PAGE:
|27th October 2021|
Our Approach to Managing Frameworks
Like you, our team has been receiving a larger number of price increase requests recently due to increases in fuel prices, shipping costs and labour costs.
Part of the benefit of SUPC membership is ongoing contract management – we don’t simply ‘let and forget’ our frameworks. SUPC Category Managers work closely with members and suppliers to address issues both proactively and reactively. We listen to what you tell us and regularly feedback to suppliers on performance so they can improve the service they deliver to you.
We review and analyse all requests for a price increase and do not accept increases lightly. Providing value to our members is of paramount importance, and price increases affect the value everyone gets from the relationship. Here’s how SUPC manages and minimises price increases through our frameworks:
Ensure In-depth Knowledge of the Market and Supply Chain
Category managers do undertake a full chain mapping exercise to understand which elements in the supply chain are likely to prompt price increases. However, you don’t need to undertake this full exercise to understand where the challenges lie; fuel prices and lorry driver shortages are likely to have an impact on any goods that arrive in or move about the UK, over any distance. Category managers keep up to date with national and industry press to gain further insight into market changes or supply chains issues such as labour rates, skills shortages, fuel prices, goods shortages and employment levels.
Engage with Suppliers
Keeping in regular contact with suppliers means we will often get early warnings or insights of issues affecting their business. Whether this is carbon dioxide shortages or bringing staff back from furlough, we understand what is happening in their businesses and what impact this might have on us. SUPC category managers meet with suppliers several times a year to proactively address performance and price. We also meet with suppliers on an ad hoc basis to address acute issues.
Listen to our Members
Members provide valuable insight into what is happening ‘on the ground’. Category managers can sometimes be a step or two away from the day-to-day operational issues that can affect institutions, so hearing from members can mean starting conversations we might not have done, or may have had later.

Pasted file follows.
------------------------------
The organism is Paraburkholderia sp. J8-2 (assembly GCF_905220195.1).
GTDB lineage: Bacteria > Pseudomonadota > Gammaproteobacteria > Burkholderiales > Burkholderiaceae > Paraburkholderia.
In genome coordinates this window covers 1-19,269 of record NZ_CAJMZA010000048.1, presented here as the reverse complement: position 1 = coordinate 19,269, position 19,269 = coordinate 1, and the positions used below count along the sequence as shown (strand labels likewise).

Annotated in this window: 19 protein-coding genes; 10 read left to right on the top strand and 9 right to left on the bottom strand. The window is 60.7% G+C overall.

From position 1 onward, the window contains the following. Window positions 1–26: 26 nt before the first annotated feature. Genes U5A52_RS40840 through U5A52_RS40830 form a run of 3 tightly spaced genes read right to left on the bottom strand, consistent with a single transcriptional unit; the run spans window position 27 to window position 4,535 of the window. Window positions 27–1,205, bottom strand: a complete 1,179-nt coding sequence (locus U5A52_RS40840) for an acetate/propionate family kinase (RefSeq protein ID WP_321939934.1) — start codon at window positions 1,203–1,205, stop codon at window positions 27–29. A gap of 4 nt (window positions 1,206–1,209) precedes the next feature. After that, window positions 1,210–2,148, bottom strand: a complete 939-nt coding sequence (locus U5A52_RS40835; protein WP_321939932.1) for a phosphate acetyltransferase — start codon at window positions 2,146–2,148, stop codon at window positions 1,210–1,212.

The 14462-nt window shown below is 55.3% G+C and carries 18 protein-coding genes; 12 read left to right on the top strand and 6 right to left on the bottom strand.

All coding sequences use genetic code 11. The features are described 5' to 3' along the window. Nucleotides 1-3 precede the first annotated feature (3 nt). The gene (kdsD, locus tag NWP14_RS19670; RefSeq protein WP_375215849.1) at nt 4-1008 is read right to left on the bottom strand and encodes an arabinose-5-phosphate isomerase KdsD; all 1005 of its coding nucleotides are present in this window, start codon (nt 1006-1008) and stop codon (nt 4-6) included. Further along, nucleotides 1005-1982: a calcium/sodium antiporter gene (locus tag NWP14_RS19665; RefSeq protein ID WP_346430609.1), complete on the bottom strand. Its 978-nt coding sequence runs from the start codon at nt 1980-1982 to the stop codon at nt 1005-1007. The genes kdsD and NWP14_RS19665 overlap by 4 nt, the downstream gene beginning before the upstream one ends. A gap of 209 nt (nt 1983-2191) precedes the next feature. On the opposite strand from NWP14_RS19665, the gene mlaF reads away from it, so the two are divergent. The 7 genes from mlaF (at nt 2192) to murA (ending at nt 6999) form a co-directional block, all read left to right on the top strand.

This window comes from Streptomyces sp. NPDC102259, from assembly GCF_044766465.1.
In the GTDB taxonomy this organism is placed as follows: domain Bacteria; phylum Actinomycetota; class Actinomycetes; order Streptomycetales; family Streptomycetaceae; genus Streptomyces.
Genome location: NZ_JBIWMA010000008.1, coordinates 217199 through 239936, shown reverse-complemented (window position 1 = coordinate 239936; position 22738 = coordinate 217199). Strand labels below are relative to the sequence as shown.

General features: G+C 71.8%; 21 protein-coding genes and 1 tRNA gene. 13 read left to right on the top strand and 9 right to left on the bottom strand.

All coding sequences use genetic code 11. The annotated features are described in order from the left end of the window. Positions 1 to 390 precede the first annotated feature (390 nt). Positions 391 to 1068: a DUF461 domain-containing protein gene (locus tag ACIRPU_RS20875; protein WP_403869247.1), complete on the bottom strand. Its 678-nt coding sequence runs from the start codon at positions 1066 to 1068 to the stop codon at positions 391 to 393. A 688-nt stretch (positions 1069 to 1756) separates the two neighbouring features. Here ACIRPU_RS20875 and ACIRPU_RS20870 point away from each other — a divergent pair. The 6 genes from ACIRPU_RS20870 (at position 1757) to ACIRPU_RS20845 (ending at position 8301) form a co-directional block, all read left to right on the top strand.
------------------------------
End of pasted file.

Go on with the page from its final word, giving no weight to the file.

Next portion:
Communicate with Sector Partners (Communication is Key, as You Can See!)
Category managers are in regular contact with their consortia counterparts. This communication ensures the flow and exchange of information nationally at category level and commodity level.
Challenge Price Increases
The category managers will always challenge a price increase. That will typically start with asking for a full breakdown of the reasons for the price increase. Is it the price of materials or goods? Is it fuel related? Has there been an increase in the minimum wage? Are there new regulatory practices that mean additional administration and time that cannot be absorbed?
Require Suppliers to Justify their Requests
We challenge suppliers to show evidence of price increases in their supply chain, whether the price of raw materials or import duties, wage rates or rent increases.
Our approach is to ask questions and challenge in the right way. Does the price increase need to be across whole ranges, or can some products be excluded? Can an increase be applied temporarily and be reviewed monthly or quarterly as the market adjusts again? Does the increase need to be as high as it is across the entire product range? This can be successful when the supplier has been asked for evidence of the increase.
Having an understanding of the commodity and category areas means that some price increases can be mitigated entirely or reduced if out of line with the rest of the supply market.
More detailed updates by category will be coming soon from our category management team. In the meantime, you can read more about ways to avoid price increases on our website or talk to a member of the team by emailing firstname.lastname@example.org.